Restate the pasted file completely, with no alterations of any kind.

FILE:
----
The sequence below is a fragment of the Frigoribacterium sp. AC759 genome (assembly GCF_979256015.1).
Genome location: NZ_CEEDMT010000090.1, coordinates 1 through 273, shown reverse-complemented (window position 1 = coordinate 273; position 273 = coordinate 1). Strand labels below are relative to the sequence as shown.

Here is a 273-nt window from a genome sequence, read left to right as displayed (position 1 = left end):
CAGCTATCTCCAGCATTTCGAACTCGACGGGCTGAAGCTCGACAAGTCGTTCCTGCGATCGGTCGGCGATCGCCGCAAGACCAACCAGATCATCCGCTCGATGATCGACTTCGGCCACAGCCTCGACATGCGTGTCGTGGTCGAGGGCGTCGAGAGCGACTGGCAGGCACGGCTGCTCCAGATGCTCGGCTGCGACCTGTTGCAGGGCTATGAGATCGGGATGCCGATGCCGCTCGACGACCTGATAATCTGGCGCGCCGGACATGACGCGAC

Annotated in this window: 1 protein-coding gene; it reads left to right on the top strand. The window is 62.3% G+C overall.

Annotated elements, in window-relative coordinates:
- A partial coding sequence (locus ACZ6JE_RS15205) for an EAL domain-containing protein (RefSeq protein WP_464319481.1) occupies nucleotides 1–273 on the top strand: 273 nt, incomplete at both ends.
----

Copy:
The sequence below is a fragment of the Frigoribacterium sp. AC759 genome (assembly GCF_979256015.1).
Genome location: NZ_CEEDMT010000090.1, coordinates 1 through 273, shown reverse-complemented (window position 1 = coordinate 273; position 273 = coordinate 1). Strand labels below are relative to the sequence as shown.

Here is a 273-nt window from a genome sequence, read left to right as displayed (position 1 = left end):
CAGCTATCTCCAGCATTTCGAACTCGACGGGCTGAAGCTCGACAAGTCGTTCCTGCGATCGGTCGGCGATCGCCGCAAGACCAACCAGATCATCCGCTCGATGATCGACTTCGGCCACAGCCTCGACATGCGTGTCGTGGTCGAGGGCGTCGAGAGCGACTGGCAGGCACGGCTGCTCCAGATGCTCGGCTGCGACCTGTTGCAGGGCTATGAGATCGGGATGCCGATGCCGCTCGACGACCTGATAATCTGGCGCGCCGGACATGACGCGAC

Annotated in this window: 1 protein-coding gene; it reads left to right on the top strand. The window is 62.3% G+C overall.

Annotated elements, in window-relative coordinates:
- A partial coding sequence (locus ACZ6JE_RS15205) for an EAL domain-containing protein (RefSeq protein WP_464319481.1) occupies nucleotides 1–273 on the top strand: 273 nt, incomplete at both ends.